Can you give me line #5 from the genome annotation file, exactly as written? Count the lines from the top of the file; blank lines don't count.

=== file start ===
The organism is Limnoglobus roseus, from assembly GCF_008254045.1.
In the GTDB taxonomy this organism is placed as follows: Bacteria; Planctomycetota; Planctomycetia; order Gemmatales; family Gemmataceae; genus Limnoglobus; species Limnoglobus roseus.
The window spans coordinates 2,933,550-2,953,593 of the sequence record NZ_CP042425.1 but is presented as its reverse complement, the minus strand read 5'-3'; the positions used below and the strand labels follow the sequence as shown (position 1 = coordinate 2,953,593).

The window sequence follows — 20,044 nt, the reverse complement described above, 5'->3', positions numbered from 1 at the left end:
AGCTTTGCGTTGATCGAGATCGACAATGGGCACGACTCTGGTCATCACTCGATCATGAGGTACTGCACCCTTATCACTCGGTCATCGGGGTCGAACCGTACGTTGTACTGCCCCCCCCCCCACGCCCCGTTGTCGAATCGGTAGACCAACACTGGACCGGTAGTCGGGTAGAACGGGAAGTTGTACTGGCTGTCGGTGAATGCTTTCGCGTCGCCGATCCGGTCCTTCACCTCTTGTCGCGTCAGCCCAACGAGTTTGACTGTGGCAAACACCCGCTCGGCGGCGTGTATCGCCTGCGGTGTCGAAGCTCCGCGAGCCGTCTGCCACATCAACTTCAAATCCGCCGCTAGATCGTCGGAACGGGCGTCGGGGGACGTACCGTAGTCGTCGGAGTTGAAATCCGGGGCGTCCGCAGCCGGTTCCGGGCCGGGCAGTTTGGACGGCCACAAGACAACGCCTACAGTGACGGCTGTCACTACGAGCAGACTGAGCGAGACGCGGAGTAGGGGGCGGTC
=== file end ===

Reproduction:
AGCTTTGCGTTGATCGAGATCGACAATGGGCACGACTCTGGTCATCACTCGATCATGAGGTACTGCACCCTTATCACTCGGTCATCGGGGTCGAACCGTACGTTGTACTGCCCCCCCCCCCACGCCCCGTTGTCGAATCGGTAGACCAACACTGGACCGGTAGTCGGGTAGAACGGGAAGTTGTACTGGCTGTCGGTGAATGCTTTCGCGTCGCCGATCCGGTCCTTCACCTCTTGTCGCGTCAGCCCAACGAGTTTGACTGTGGCAAACACCCGCTCGGCGGCGTGTATCGCCTGCGGTGTCGAAGCTCCGCGAGCCGTCTGCCACATCAACTTCAAATCCGCCGCTAGATCGTCGGAACGGGCGTCGGGGGACGTACCGTAGTCGTCGGAGTTGAAATCCGGGGCGTCCGCAGCCGGTTCCGGGCCGGGCAGTTTGGACGGCCACAAGACAACGCCTACAGTGACGGCTGTCACTACGAGCAGACTGAGCGAGACGCGGAGTAGGGGGCGGTC